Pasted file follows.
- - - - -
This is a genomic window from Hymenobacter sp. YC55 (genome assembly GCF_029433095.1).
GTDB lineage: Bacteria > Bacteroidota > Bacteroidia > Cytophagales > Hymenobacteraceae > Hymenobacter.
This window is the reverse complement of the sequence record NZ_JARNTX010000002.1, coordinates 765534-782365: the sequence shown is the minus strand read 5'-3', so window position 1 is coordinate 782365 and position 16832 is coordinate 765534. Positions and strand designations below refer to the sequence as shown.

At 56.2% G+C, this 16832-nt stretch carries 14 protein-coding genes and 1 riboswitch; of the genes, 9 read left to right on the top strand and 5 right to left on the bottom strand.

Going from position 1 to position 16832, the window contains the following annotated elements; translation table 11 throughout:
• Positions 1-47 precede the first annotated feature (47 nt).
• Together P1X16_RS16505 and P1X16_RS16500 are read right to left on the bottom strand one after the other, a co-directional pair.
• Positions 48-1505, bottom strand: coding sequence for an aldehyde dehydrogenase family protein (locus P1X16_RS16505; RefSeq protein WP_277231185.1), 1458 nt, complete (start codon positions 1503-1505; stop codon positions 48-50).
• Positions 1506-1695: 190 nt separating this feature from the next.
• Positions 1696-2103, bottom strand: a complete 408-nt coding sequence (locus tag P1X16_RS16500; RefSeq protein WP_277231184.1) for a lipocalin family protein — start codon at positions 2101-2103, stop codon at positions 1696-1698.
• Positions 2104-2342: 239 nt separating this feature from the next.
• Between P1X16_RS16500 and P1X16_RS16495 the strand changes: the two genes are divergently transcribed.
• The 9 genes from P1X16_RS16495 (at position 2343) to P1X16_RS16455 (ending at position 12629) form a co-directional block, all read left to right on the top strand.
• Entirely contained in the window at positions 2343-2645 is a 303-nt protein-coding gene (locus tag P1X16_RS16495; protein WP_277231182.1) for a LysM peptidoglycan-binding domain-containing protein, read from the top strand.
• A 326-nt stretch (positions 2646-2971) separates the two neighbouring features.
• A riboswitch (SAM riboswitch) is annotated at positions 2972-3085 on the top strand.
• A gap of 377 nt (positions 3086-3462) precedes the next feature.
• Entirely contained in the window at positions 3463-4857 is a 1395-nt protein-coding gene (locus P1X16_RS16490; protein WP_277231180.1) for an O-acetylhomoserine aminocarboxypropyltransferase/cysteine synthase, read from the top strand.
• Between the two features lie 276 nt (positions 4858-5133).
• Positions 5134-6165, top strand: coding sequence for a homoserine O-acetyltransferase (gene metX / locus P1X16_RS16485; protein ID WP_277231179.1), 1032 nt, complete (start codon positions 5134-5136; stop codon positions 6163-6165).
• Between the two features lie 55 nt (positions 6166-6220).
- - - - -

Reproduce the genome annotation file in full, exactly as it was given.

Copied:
This is a genomic window from Hymenobacter sp. YC55 (genome assembly GCF_029433095.1).
GTDB lineage: Bacteria > Bacteroidota > Bacteroidia > Cytophagales > Hymenobacteraceae > Hymenobacter.
This window is the reverse complement of the sequence record NZ_JARNTX010000002.1, coordinates 765534-782365: the sequence shown is the minus strand read 5'-3', so window position 1 is coordinate 782365 and position 16832 is coordinate 765534. Positions and strand designations below refer to the sequence as shown.

At 56.2% G+C, this 16832-nt stretch carries 14 protein-coding genes and 1 riboswitch; of the genes, 9 read left to right on the top strand and 5 right to left on the bottom strand.

Going from position 1 to position 16832, the window contains the following annotated elements; translation table 11 throughout:
• Positions 1-47 precede the first annotated feature (47 nt).
• Together P1X16_RS16505 and P1X16_RS16500 are read right to left on the bottom strand one after the other, a co-directional pair.
• Positions 48-1505, bottom strand: coding sequence for an aldehyde dehydrogenase family protein (locus P1X16_RS16505; RefSeq protein WP_277231185.1), 1458 nt, complete (start codon positions 1503-1505; stop codon positions 48-50).
• Positions 1506-1695: 190 nt separating this feature from the next.
• Positions 1696-2103, bottom strand: a complete 408-nt coding sequence (locus tag P1X16_RS16500; RefSeq protein WP_277231184.1) for a lipocalin family protein — start codon at positions 2101-2103, stop codon at positions 1696-1698.
• Positions 2104-2342: 239 nt separating this feature from the next.
• Between P1X16_RS16500 and P1X16_RS16495 the strand changes: the two genes are divergently transcribed.
• The 9 genes from P1X16_RS16495 (at position 2343) to P1X16_RS16455 (ending at position 12629) form a co-directional block, all read left to right on the top strand.
• Entirely contained in the window at positions 2343-2645 is a 303-nt protein-coding gene (locus tag P1X16_RS16495; protein WP_277231182.1) for a LysM peptidoglycan-binding domain-containing protein, read from the top strand.
• A 326-nt stretch (positions 2646-2971) separates the two neighbouring features.
• A riboswitch (SAM riboswitch) is annotated at positions 2972-3085 on the top strand.
• A gap of 377 nt (positions 3086-3462) precedes the next feature.
• Entirely contained in the window at positions 3463-4857 is a 1395-nt protein-coding gene (locus P1X16_RS16490; protein WP_277231180.1) for an O-acetylhomoserine aminocarboxypropyltransferase/cysteine synthase, read from the top strand.
• Between the two features lie 276 nt (positions 4858-5133).
• Positions 5134-6165, top strand: coding sequence for a homoserine O-acetyltransferase (gene metX / locus P1X16_RS16485; protein ID WP_277231179.1), 1032 nt, complete (start codon positions 5134-5136; stop codon positions 6163-6165).
• Between the two features lie 55 nt (positions 6166-6220).